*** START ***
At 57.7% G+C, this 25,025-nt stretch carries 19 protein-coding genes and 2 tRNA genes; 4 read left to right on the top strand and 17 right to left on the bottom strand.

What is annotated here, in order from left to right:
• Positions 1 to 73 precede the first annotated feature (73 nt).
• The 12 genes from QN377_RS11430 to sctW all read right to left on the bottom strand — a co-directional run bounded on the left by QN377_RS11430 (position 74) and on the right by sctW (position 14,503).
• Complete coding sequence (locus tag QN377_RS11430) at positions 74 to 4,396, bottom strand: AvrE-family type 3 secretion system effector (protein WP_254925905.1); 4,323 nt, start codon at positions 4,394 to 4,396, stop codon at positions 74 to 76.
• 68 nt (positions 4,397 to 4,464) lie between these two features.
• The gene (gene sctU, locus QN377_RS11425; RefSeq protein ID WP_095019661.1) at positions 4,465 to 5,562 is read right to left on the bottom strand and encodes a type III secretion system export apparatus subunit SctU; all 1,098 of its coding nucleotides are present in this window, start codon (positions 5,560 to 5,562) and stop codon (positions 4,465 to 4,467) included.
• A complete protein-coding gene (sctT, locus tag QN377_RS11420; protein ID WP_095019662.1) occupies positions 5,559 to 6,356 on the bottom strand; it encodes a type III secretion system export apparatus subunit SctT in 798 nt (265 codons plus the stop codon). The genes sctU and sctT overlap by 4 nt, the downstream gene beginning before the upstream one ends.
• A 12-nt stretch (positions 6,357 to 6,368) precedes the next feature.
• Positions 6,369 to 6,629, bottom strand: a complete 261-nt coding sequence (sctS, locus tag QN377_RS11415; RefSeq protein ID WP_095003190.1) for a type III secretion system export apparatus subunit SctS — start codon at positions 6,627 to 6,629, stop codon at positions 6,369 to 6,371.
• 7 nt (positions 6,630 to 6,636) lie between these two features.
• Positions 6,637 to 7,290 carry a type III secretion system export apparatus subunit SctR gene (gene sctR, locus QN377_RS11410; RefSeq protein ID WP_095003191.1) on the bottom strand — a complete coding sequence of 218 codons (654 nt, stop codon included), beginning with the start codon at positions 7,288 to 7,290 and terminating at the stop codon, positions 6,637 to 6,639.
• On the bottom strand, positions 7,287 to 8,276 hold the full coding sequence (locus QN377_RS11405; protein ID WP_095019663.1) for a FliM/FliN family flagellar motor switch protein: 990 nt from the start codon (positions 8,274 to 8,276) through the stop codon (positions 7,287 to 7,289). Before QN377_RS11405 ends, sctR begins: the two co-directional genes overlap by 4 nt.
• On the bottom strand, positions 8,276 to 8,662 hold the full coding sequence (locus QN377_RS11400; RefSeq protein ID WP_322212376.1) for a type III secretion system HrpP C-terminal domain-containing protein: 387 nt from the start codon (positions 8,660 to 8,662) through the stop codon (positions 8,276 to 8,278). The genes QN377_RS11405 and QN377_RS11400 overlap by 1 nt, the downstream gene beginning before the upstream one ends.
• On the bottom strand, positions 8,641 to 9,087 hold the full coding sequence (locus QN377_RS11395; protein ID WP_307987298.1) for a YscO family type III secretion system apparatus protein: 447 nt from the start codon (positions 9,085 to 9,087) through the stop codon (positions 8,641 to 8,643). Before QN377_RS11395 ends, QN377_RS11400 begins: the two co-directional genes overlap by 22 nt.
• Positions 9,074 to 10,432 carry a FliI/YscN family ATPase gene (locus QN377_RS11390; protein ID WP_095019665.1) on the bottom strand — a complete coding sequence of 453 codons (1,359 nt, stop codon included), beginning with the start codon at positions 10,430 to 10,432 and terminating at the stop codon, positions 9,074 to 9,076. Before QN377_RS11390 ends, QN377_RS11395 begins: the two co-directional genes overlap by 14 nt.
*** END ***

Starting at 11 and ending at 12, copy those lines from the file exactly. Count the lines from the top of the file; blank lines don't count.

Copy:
• 7 nt (positions 6,630 to 6,636) lie between these two features.
• Positions 6,637 to 7,290 carry a type III secretion system export apparatus subunit SctR gene (gene sctR, locus QN377_RS11410; RefSeq protein ID WP_095003191.1) on the bottom strand — a complete coding sequence of 218 codons (654 nt, stop codon included), beginning with the start codon at positions 7,288 to 7,290 and terminating at the stop codon, positions 6,637 to 6,639.